ORIGINAL RESEARCH
Environmental Kuznets Curve (EKC) in Australia: Evidence from Nonlinear ARDL Model with a Structural Break
Cihan Özden 1  
,   Emrah Beşe 1  
 
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Near East University, Mersin, Turkey
CORRESPONDING AUTHOR
Cihan Özden   

Near East University, Mersin, Turkey
Submission date: 2020-08-06
Final revision date: 2020-09-11
Acceptance date: 2020-09-15
Online publication date: 2021-01-27
 
 
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ABSTRACT
In this study, whether economic growth leads to environmental degradation in Australia is analyzed since Australia has been growing consecutively for the last 28 years and is among the countries which are heavily dependent on fossil fuels for energy demands such as oil and coal. In this study, we aim to analyze the EKC hypothesis and the relationships between gross domestic product per capita (GDP in constant 2010 US$), carbon dioxide emissions (CO2 in metric tons per capita), energy consumption (ENE in kg of oil equivalent per capita) and square of GDP by the ARDL model (Autoregressive Distributed Lag Model) and nonlinear ARDL model (NARDL) to investigate whether the increase in economic growth leads to an increase in emissions. The relationships between economic growth and emissions is important since most of the countries in the world aim for economic growth and certain policy requirements should also be analyzed alongside this relationship to make economic growth and emissions relationship compatible. The main results of this study show that no asymmetric and no symmetric relationships are found between GDP and CO2. No causal relationship is found from GDP, square of GDP and ENE to CO2. The EKC hypothesis is not confirmed for Australia. Australia should continue its efforts for decreasing oil consumption, increasing renewable energy generation levels and supporting current market mechanisms which move in favor of renewable energy generation over fossil fuel consumption. Australia can continue its economic growth without concern that reducing CO2 emissions will negatively affect GDP.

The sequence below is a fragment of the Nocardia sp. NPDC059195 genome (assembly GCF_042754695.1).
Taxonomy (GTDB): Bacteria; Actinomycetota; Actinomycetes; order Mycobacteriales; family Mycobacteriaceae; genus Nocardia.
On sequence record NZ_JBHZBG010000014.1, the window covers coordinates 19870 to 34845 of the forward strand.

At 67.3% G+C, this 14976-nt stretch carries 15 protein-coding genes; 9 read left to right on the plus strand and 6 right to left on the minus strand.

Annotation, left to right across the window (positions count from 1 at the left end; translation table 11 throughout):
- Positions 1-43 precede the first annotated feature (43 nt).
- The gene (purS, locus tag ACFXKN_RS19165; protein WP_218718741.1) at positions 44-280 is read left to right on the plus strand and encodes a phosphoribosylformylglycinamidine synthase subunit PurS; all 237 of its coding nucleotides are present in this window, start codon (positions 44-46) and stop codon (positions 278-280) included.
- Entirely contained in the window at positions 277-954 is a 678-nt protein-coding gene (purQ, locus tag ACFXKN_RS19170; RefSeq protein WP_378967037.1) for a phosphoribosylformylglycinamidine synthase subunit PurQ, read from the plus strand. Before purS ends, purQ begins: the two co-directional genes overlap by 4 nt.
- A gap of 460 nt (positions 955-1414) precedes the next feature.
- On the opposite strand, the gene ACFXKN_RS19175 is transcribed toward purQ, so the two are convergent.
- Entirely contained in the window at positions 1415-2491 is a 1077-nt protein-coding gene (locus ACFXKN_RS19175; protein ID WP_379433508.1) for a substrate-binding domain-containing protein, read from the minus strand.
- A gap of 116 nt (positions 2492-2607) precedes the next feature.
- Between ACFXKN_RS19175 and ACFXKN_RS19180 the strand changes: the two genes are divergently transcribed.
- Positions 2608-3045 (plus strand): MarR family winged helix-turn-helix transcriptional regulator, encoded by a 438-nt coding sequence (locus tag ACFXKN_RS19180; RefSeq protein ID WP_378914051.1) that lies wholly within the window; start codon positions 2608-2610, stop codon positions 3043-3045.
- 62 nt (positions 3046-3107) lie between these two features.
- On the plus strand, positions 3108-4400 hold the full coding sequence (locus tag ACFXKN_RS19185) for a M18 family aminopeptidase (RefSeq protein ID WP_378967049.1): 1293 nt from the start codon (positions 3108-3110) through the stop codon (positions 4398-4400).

eISSN:2083-5906
ISSN:1230-1485